Eclipse is a selection of lost, forgotten, or overshadowed classics in simple, affordable editions. Each series is a brief cinematheque retrospective for the adventurous home viewer.
While most appreciated for his film, theater, and radio work, Orson Welles also pursued his artistic visions on the small screen. More often than not, his efforts struggled to achieve public broadcast, yet they remain a source of fascination, providing our clearest, most direct access to Welles as a storyteller, a traveler, and an individual. These programs place the famed artist at their foreground and compel attention by the sheer force of Welles’ magnetic onscreen charisma. The Kenosha Kid now returns to the small screen, in some cases for the first time, with this retrospective on his televisual creations, obediently yours.
Orson Welles’ Sketch Book
In six 15-minute episodes recorded for the BBC, Welles shares his personal artwork and uses them as inspiration for his stories, recollections, and editorials, creating an intimate and conversational rapport by directly addressing his audience.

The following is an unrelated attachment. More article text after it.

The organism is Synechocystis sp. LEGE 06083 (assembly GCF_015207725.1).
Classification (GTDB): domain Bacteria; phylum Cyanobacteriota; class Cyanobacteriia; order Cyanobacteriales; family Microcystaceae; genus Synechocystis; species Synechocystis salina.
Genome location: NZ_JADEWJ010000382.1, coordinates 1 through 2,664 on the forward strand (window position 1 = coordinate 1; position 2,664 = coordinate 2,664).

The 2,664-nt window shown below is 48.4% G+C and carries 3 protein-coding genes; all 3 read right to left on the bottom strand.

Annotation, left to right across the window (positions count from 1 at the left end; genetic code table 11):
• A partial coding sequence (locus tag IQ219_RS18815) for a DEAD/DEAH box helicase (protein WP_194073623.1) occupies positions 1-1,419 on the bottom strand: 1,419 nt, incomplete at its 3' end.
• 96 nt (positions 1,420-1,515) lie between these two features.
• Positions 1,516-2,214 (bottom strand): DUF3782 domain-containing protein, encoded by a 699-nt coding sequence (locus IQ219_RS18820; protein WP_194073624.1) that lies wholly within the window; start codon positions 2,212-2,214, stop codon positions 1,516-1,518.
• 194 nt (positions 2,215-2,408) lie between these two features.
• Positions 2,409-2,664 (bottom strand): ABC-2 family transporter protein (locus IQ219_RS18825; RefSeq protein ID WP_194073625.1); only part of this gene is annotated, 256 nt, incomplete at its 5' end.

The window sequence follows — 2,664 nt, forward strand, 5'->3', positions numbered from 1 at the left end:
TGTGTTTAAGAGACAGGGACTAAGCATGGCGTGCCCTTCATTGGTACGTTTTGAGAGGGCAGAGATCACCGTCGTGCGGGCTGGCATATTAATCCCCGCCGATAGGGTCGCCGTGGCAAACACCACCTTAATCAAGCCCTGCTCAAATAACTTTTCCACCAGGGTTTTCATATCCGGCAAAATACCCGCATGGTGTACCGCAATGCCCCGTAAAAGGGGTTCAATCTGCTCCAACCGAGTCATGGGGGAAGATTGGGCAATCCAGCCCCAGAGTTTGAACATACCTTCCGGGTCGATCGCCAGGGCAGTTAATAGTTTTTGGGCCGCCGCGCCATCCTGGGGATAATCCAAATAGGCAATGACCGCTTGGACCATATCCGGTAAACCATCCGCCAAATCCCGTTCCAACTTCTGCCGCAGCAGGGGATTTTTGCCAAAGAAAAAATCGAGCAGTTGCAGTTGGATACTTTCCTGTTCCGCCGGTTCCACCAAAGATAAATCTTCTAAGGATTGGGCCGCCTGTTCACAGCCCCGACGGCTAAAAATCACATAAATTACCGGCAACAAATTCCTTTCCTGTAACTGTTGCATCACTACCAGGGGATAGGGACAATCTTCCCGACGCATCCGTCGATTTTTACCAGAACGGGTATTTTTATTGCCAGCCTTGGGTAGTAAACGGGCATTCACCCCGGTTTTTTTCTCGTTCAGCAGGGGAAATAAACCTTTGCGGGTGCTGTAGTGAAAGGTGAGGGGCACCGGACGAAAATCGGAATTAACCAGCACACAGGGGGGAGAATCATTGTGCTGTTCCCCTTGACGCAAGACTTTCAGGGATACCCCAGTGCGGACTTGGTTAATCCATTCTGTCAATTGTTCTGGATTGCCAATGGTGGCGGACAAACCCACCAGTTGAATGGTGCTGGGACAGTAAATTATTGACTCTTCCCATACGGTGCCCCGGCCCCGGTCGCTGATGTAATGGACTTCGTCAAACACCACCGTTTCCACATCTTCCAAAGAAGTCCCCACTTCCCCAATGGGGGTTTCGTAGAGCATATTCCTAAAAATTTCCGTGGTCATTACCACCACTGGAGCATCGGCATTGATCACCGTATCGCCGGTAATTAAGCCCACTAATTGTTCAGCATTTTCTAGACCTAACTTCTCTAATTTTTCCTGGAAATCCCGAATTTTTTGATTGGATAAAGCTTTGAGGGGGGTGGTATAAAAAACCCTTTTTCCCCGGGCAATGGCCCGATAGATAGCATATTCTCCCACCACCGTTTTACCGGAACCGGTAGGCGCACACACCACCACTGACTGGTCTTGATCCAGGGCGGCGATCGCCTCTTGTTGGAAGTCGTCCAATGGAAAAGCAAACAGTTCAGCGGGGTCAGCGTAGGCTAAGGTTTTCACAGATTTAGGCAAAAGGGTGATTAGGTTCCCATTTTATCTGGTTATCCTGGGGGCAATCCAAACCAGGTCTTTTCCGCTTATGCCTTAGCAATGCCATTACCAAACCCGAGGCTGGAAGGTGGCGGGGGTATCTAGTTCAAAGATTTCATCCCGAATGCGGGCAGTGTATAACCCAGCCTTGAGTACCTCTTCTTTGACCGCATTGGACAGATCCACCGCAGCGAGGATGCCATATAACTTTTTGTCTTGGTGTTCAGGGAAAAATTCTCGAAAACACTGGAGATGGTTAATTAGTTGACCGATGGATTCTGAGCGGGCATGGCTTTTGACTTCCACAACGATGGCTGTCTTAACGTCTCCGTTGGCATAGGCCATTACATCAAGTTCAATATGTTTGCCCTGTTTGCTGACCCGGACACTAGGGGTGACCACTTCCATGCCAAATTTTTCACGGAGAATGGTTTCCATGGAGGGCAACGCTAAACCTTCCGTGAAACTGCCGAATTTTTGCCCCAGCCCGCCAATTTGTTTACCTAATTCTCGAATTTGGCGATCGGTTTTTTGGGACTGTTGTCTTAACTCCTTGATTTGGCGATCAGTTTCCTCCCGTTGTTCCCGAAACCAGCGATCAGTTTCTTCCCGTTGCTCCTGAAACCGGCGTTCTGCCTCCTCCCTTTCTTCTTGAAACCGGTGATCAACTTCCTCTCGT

Around the World with Orson Welles
Welles tackles the travelogue while touring the Basque country, attending the Spanish bullfights, and interviewing Jean Cocteau and Juliette Greco in Paris, all while inventing the grammar of on-location reporting.
The Fountain of Youth
A formally innovative presentation of a love triangle between a superficial starlet, a top tennis ace, and scientist possessing an anti-aging serum that Welles failed to get picked up as a series (tentatively titled The Orson Welles Show), but nonetheless won the Peabody Award after a single broadcast.
Portrait of Gina aka Viva Italia